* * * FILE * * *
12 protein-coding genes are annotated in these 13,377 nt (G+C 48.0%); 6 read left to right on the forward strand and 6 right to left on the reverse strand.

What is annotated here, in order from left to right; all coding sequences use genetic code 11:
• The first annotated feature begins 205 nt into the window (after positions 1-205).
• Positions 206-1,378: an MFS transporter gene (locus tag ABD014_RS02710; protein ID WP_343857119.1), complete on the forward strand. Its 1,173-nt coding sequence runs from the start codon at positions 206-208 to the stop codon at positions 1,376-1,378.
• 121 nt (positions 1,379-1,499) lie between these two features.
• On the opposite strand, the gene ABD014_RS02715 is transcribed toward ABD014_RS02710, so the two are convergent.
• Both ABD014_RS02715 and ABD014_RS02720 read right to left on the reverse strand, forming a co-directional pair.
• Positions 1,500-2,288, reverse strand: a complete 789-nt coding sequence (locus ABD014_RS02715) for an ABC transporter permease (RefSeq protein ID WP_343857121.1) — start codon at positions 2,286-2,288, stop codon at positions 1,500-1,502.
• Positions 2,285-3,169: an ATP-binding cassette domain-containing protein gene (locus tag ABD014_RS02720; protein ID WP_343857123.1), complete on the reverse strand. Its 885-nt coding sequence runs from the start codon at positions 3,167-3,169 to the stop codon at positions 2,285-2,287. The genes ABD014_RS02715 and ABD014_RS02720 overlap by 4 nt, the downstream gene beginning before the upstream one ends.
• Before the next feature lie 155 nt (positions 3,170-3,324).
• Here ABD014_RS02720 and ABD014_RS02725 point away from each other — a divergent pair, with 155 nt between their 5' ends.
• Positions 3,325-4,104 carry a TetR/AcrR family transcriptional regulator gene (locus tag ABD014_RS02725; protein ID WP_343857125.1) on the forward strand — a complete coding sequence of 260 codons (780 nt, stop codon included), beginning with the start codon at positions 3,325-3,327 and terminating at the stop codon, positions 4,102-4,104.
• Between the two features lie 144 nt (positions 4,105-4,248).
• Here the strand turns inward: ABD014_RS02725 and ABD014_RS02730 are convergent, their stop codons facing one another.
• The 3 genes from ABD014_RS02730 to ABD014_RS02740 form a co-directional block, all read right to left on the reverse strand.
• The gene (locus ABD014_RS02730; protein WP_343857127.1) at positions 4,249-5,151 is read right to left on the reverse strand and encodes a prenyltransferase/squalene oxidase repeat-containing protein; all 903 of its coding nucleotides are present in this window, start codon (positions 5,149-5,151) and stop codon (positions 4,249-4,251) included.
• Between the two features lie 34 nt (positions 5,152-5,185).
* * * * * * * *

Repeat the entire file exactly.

12 protein-coding genes are annotated in these 13,377 nt (G+C 48.0%); 6 read left to right on the forward strand and 6 right to left on the reverse strand.

What is annotated here, in order from left to right; all coding sequences use genetic code 11:
• The first annotated feature begins 205 nt into the window (after positions 1-205).
• Positions 206-1,378: an MFS transporter gene (locus tag ABD014_RS02710; protein ID WP_343857119.1), complete on the forward strand. Its 1,173-nt coding sequence runs from the start codon at positions 206-208 to the stop codon at positions 1,376-1,378.
• 121 nt (positions 1,379-1,499) lie between these two features.
• On the opposite strand, the gene ABD014_RS02715 is transcribed toward ABD014_RS02710, so the two are convergent.
• Both ABD014_RS02715 and ABD014_RS02720 read right to left on the reverse strand, forming a co-directional pair.
• Positions 1,500-2,288, reverse strand: a complete 789-nt coding sequence (locus ABD014_RS02715) for an ABC transporter permease (RefSeq protein ID WP_343857121.1) — start codon at positions 2,286-2,288, stop codon at positions 1,500-1,502.
• Positions 2,285-3,169: an ATP-binding cassette domain-containing protein gene (locus tag ABD014_RS02720; protein ID WP_343857123.1), complete on the reverse strand. Its 885-nt coding sequence runs from the start codon at positions 3,167-3,169 to the stop codon at positions 2,285-2,287. The genes ABD014_RS02715 and ABD014_RS02720 overlap by 4 nt, the downstream gene beginning before the upstream one ends.
• Before the next feature lie 155 nt (positions 3,170-3,324).
• Here ABD014_RS02720 and ABD014_RS02725 point away from each other — a divergent pair, with 155 nt between their 5' ends.
• Positions 3,325-4,104 carry a TetR/AcrR family transcriptional regulator gene (locus tag ABD014_RS02725; protein ID WP_343857125.1) on the forward strand — a complete coding sequence of 260 codons (780 nt, stop codon included), beginning with the start codon at positions 3,325-3,327 and terminating at the stop codon, positions 4,102-4,104.
• Between the two features lie 144 nt (positions 4,105-4,248).
• Here the strand turns inward: ABD014_RS02725 and ABD014_RS02730 are convergent, their stop codons facing one another.
• The 3 genes from ABD014_RS02730 to ABD014_RS02740 form a co-directional block, all read right to left on the reverse strand.
• The gene (locus ABD014_RS02730; protein WP_343857127.1) at positions 4,249-5,151 is read right to left on the reverse strand and encodes a prenyltransferase/squalene oxidase repeat-containing protein; all 903 of its coding nucleotides are present in this window, start codon (positions 5,149-5,151) and stop codon (positions 4,249-4,251) included.
• Between the two features lie 34 nt (positions 5,152-5,185).